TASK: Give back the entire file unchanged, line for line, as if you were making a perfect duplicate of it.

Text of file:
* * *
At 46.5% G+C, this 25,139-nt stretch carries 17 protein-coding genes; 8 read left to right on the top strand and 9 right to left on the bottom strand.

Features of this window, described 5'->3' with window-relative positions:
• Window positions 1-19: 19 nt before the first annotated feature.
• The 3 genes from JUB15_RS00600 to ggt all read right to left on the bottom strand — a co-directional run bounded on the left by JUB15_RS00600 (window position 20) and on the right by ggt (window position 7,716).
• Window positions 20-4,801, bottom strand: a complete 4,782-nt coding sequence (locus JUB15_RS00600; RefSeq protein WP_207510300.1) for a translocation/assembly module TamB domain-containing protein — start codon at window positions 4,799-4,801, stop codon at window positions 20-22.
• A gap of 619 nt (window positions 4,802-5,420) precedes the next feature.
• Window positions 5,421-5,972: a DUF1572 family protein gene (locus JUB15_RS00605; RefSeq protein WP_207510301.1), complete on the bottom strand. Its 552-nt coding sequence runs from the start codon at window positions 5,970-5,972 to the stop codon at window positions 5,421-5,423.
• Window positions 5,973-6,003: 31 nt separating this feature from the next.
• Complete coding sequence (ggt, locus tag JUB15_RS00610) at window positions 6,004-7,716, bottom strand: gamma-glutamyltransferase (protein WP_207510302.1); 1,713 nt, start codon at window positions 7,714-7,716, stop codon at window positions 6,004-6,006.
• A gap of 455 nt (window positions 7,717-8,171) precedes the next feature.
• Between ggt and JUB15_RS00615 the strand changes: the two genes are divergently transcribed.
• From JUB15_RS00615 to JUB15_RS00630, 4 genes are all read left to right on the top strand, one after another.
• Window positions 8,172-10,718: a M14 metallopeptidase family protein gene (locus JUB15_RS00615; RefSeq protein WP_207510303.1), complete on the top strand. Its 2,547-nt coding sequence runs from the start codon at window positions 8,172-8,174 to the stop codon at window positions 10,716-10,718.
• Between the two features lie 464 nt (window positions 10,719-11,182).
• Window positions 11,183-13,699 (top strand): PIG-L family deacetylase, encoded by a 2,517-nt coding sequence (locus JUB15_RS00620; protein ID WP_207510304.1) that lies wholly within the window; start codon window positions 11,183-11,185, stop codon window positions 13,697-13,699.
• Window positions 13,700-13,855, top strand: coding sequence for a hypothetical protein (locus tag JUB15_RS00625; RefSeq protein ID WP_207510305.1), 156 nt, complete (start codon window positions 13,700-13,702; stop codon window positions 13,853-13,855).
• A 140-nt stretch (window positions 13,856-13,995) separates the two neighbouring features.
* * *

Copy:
At 46.5% G+C, this 25,139-nt stretch carries 17 protein-coding genes; 8 read left to right on the top strand and 9 right to left on the bottom strand.

Features of this window, described 5'->3' with window-relative positions:
• Window positions 1-19: 19 nt before the first annotated feature.
• The 3 genes from JUB15_RS00600 to ggt all read right to left on the bottom strand — a co-directional run bounded on the left by JUB15_RS00600 (window position 20) and on the right by ggt (window position 7,716).
• Window positions 20-4,801, bottom strand: a complete 4,782-nt coding sequence (locus JUB15_RS00600; RefSeq protein WP_207510300.1) for a translocation/assembly module TamB domain-containing protein — start codon at window positions 4,799-4,801, stop codon at window positions 20-22.
• A gap of 619 nt (window positions 4,802-5,420) precedes the next feature.
• Window positions 5,421-5,972: a DUF1572 family protein gene (locus JUB15_RS00605; RefSeq protein WP_207510301.1), complete on the bottom strand. Its 552-nt coding sequence runs from the start codon at window positions 5,970-5,972 to the stop codon at window positions 5,421-5,423.
• Window positions 5,973-6,003: 31 nt separating this feature from the next.
• Complete coding sequence (ggt, locus tag JUB15_RS00610) at window positions 6,004-7,716, bottom strand: gamma-glutamyltransferase (protein WP_207510302.1); 1,713 nt, start codon at window positions 7,714-7,716, stop codon at window positions 6,004-6,006.
• A gap of 455 nt (window positions 7,717-8,171) precedes the next feature.
• Between ggt and JUB15_RS00615 the strand changes: the two genes are divergently transcribed.
• From JUB15_RS00615 to JUB15_RS00630, 4 genes are all read left to right on the top strand, one after another.
• Window positions 8,172-10,718: a M14 metallopeptidase family protein gene (locus JUB15_RS00615; RefSeq protein WP_207510303.1), complete on the top strand. Its 2,547-nt coding sequence runs from the start codon at window positions 8,172-8,174 to the stop codon at window positions 10,716-10,718.
• Between the two features lie 464 nt (window positions 10,719-11,182).
• Window positions 11,183-13,699 (top strand): PIG-L family deacetylase, encoded by a 2,517-nt coding sequence (locus JUB15_RS00620; protein ID WP_207510304.1) that lies wholly within the window; start codon window positions 11,183-11,185, stop codon window positions 13,697-13,699.
• Window positions 13,700-13,855, top strand: coding sequence for a hypothetical protein (locus tag JUB15_RS00625; RefSeq protein ID WP_207510305.1), 156 nt, complete (start codon window positions 13,700-13,702; stop codon window positions 13,853-13,855).
• A 140-nt stretch (window positions 13,856-13,995) separates the two neighbouring features.